Tuesday, November 24, 2009

18th Nov 09 - 2012

I wasn’t there, but this is how I imagine the conversation went between Roland Emmerich (“RE”), and Roland Emmerich’s subconscious film-making mind (“SC”), when trying to decide on whether to make 2012:

RE: I quite fancy a period drama next.
SC: I think you should destroy the world again.
RE: Oh… all right then.

And so 2012 was born. Though he was cajoled into it, Emmerich seems to have decided that if he is going to destroy the world again (he really hates the world – see Independence Day and the Day After Tomorrow) he’s going to do it so much that there can no longer be another disaster film. It’s like everyone’s had a go at folding down a cardboard box to shove it in the bin, all with varying degrees of success, but Emmerich has stomped in, doused the box in petrol and set it alight. No one can even attempt to have a go now. The box is gone.

Well it’s sort of like that.

Anyway, the key ingredients to this sort of disaster flick are all there – an everyman trying to save his family (John Cusack), some hot British scientists on hand when explanations are needed, an American president (randomly being Danny Glover), a crazy man (Woody Harrelson), a scattering of token “foreign” people (it is the whole entire world that’s going bust this time after all), and a cute doggy. The action, when it kicks in, is giggle-inducing fun. Cusack driving away from a collapsing planet is probably the best action sequence you’ll see this year, and shot in such a way that it would be a crime not to convert it into some sort of simulator/3-D/coaster experience in Florida. The pure scale of everything is awesome, and you can almost feel Emmerich chuckling behind the camera as he smushes buildings, sticks two fingers to religion, and just generally causes chaos. Great fun.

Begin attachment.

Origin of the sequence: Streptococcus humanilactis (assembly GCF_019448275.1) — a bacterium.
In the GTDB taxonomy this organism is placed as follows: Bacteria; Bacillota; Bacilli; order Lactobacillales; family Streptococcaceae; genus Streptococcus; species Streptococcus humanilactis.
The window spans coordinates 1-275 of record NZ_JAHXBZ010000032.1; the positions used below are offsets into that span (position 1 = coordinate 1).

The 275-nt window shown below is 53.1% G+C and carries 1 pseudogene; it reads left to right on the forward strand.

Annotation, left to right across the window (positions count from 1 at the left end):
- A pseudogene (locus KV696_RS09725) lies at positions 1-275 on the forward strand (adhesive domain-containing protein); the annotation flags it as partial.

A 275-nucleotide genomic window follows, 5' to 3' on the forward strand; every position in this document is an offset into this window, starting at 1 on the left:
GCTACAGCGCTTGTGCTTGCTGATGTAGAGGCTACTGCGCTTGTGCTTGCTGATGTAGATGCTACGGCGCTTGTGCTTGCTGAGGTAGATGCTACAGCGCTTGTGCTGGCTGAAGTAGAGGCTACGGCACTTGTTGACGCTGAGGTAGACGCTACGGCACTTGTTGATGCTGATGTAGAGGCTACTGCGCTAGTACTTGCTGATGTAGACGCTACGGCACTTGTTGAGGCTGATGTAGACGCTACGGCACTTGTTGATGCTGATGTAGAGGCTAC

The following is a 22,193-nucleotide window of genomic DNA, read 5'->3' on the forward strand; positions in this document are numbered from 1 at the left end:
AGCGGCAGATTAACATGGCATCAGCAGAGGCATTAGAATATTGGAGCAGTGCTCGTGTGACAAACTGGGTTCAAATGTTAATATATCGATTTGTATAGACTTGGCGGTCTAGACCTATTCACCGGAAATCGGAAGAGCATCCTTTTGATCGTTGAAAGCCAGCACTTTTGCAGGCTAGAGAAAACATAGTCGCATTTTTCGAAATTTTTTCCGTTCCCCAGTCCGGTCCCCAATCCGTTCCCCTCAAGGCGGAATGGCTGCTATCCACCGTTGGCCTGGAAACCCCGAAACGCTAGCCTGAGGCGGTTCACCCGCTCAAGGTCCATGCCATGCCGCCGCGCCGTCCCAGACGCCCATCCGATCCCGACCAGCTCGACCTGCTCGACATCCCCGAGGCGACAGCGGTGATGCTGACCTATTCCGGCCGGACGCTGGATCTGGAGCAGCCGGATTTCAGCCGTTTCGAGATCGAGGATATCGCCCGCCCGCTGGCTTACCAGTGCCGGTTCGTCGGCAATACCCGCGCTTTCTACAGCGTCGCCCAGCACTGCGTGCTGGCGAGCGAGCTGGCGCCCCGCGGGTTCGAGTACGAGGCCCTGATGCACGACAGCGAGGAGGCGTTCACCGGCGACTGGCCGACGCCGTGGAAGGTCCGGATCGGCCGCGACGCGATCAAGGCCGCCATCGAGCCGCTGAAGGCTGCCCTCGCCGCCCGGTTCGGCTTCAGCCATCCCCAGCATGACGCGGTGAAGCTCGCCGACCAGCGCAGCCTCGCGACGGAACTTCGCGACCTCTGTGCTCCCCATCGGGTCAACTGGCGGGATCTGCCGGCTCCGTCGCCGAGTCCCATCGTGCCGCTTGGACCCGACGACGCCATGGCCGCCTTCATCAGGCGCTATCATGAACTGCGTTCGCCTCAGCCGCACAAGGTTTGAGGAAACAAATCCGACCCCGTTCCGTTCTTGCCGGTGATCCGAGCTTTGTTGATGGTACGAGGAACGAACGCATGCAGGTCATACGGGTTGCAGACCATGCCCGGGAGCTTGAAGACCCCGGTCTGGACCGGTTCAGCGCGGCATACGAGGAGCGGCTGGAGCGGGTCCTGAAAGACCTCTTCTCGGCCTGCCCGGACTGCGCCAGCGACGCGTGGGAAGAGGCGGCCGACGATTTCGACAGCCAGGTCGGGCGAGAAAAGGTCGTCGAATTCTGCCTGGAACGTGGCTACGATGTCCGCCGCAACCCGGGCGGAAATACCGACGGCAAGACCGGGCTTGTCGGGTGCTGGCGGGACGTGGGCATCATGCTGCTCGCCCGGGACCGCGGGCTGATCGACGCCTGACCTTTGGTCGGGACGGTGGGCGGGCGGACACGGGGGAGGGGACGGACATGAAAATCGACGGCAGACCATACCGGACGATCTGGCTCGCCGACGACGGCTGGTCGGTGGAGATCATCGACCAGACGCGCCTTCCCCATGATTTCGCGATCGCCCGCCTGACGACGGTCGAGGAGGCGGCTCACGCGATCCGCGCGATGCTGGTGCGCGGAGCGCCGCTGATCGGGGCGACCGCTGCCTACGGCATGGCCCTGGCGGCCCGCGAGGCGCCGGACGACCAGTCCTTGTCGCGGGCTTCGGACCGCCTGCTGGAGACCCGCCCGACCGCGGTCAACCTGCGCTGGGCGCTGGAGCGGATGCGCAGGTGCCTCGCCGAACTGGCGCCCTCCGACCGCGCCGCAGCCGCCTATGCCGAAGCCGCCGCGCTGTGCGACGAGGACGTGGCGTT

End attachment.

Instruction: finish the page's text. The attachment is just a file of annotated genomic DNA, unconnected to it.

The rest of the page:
Great fun for about 40 minutes, that is. Trouble is, 2012 is 158 minutes long. The usual padding – slow build up to mass destruction – is forgivable and necessary for the genre, but post-destruction events take a dull turn as the surviving humans board their getaway ships (and that’s sea-ship, not space-ship) and everything goes a bit Titanic. We’ve just seen the entire earth destroyed – some water in a cabin is suddenly a million times less interesting.

You then add in the typical problems with this sort of thing – our hero always managing to be on the brink of every new moment of chaos and managing to just avoid everything over and over again, the usual American way of saving the American world with occasional glances at how the rest of the planet is doing – oh yes, there goes another country, ah well – before back to who’s really important, and Cusack looks too bored with the role, his trademark sardonic pout clashing with the CGI pandemonium around him. Once you’ve added all that, 2012 starts to look a bit crap, really.

The highlights – uber destruction like you’ve never seen – are thrilling, fun and quite superb. It’s a pity this beast has become a bit too bloated, the airy pockets smothering the juicy good centre into a passable way to spend several hours. Go for DVD, skip to the mid 40 minutes, then discard. For the best scenes, 2012 gets a CF2. But the score is diluted to a disappointing CF-1. I’ll still be making friends with a pilot though, just in case…

1 comment:

Shonsby said...

Good review.

Other formulaic story strands:

1. American divorced dad winning back his family at the expense of the new guy who's taken them over.

2. Scenes of joy (punching the air, hugging colleagues) as the hero resurfaces after you think he is a goner.